This should be a no-brainer, you can’t have a Bob Marley flick without great sound and this Atmos mix delivers the goods, especially for those big concert sequences. In those moments the soundscape can feel huge with distinct crowd noise effects and music beats blasting the various center, height, side, and rear channels. But even when the film is a bit quieter, the mix never loses its sense of immersion. Dialog is clean and clear without issue. An early recording session with Teenage Bob Marley is another big highlight where the mix really comes together. Throughout, the film finds impressive ways to use the soundscape so heights remain active without just giving an extra sense of space to any location. Likewise, the surrounds and rear channels see plenty of activity during these moments. Key of all are the uses of Marley tunes throughout. They all sound amazing like you’re right in the recording studio. All around this is a banger of an Atmos track. And again, anything less than perfection for a Bob Marley movie would be a waste so I’m glad to hear they nailed it.

Special Features

Ranking:

On the side of bonus features, we have just under an hour of bonus content to dig into. Overall it’s a nice selection of extras, we do get some little insights into the production, but a lot of the more interesting pieces like what it took for Kingsley Ben-Adir to get into character are far too brief and feel more like your typical EPK package than anything meaningful. We also have over ten minutes of deleted scenes that are interesting to see, give a little more character depth in places, but you can see they were likely cut for pacing and time than anything else. The same set of extras are on both the 4K and Blu-ray in this SteelBook release.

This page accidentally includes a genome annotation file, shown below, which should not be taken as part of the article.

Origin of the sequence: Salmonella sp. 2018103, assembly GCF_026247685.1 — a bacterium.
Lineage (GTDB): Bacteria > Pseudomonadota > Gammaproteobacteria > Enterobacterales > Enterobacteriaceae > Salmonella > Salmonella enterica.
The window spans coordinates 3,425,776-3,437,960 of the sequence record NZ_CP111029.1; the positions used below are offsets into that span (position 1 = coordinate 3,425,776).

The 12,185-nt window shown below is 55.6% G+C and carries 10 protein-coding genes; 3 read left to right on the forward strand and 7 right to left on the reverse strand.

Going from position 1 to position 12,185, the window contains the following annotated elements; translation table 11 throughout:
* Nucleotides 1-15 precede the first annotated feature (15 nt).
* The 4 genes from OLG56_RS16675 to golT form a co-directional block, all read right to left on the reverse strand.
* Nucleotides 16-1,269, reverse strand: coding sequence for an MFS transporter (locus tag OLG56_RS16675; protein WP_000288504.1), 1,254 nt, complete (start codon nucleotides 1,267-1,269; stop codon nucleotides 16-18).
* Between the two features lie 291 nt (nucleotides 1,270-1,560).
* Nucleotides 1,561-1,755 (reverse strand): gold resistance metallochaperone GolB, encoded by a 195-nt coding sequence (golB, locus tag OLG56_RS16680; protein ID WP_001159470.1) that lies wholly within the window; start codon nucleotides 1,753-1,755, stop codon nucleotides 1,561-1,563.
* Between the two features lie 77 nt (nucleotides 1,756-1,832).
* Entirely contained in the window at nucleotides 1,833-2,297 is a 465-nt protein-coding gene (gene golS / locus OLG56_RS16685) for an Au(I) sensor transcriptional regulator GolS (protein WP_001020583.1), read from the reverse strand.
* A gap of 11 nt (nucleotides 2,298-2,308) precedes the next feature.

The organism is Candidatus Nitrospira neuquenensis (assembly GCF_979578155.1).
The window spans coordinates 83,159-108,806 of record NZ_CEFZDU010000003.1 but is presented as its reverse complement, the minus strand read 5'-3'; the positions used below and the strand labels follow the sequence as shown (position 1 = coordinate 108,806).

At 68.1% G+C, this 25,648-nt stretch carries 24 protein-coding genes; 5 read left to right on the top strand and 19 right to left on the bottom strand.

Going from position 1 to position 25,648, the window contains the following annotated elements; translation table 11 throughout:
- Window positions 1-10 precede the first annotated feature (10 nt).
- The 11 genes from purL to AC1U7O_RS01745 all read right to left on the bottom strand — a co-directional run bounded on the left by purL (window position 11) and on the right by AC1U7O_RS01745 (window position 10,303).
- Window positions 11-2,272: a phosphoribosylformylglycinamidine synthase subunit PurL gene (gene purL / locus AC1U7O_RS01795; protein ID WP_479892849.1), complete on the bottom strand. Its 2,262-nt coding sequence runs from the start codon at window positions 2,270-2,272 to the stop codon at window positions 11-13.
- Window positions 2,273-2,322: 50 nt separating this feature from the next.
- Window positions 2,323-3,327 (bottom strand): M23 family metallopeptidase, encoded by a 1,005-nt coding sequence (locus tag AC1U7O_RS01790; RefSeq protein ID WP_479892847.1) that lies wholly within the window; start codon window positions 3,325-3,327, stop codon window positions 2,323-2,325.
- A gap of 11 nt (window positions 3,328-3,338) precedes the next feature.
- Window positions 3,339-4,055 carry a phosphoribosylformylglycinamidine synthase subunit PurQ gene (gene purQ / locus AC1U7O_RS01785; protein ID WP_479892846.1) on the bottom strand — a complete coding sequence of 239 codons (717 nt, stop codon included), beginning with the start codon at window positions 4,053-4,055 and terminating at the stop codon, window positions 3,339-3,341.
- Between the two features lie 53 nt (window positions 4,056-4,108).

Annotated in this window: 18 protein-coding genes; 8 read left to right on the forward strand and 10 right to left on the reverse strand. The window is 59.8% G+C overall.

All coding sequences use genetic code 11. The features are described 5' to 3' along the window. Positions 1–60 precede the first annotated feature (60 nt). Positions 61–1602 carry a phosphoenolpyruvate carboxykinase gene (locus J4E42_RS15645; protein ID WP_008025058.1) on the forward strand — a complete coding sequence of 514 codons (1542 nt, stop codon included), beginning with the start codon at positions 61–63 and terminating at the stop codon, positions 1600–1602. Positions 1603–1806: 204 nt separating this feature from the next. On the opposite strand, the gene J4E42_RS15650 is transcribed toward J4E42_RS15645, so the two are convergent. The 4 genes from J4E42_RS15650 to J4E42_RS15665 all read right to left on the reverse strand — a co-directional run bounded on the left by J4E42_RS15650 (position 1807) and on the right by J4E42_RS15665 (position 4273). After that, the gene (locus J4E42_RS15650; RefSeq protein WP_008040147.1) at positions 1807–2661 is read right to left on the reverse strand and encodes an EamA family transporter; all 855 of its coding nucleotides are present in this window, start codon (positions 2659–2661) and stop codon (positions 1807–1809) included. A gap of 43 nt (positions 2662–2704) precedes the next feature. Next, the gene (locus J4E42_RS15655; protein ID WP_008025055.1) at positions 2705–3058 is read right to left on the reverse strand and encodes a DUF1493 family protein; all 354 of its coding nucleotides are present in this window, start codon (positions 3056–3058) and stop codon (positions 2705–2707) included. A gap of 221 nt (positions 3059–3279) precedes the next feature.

• Becoming Bob Marley (HD 7:28)
  • The Story: Bringing Bob Marley’s Story to Life (HD 7:25)
  • The Cast (HD 9:49)
  • On Location: Jamaica and England (HD 8:27)
  • The Band (HD 9:50)
  • Extended/Deleted Scenes (HD 10:23)

At the end of the day, it’s not that Bob Marley: One Love is a bad film that bothers me, it’s that it’s just such a basic Biopic. So many Biopics, particularly ones about musicians, seem to lose the forest for the trees. Trying to encapsulate the impact of someone’s life through a typical three-act narrative frustratingly distills grand events into predictable plot beats. That’s what so often upends Reinaldo Marcus Green’s effort to tell the tale of Marley and his cultural impact. Key events during turbulent times in Marley’s life are highlighted but this film doesn’t really get to go deep into what made the man who he was. Kingsley Ben-Adir does a magnificent job in the film but I wish the film had more to hang its hat on. Personally, I’d rather see a single key moment in Bob’s story brought to life rather than trying to squeeze the whole life's story into two hours. Overall it’s a nice film, but not a genuinely great one. Thankfully it makes for a hell of a 4K release with a beautiful transfer and a banger of an Atmos mix. If you’re a fan of the film, it’s a great disc to pick up. At the very least consider this one Worth A Look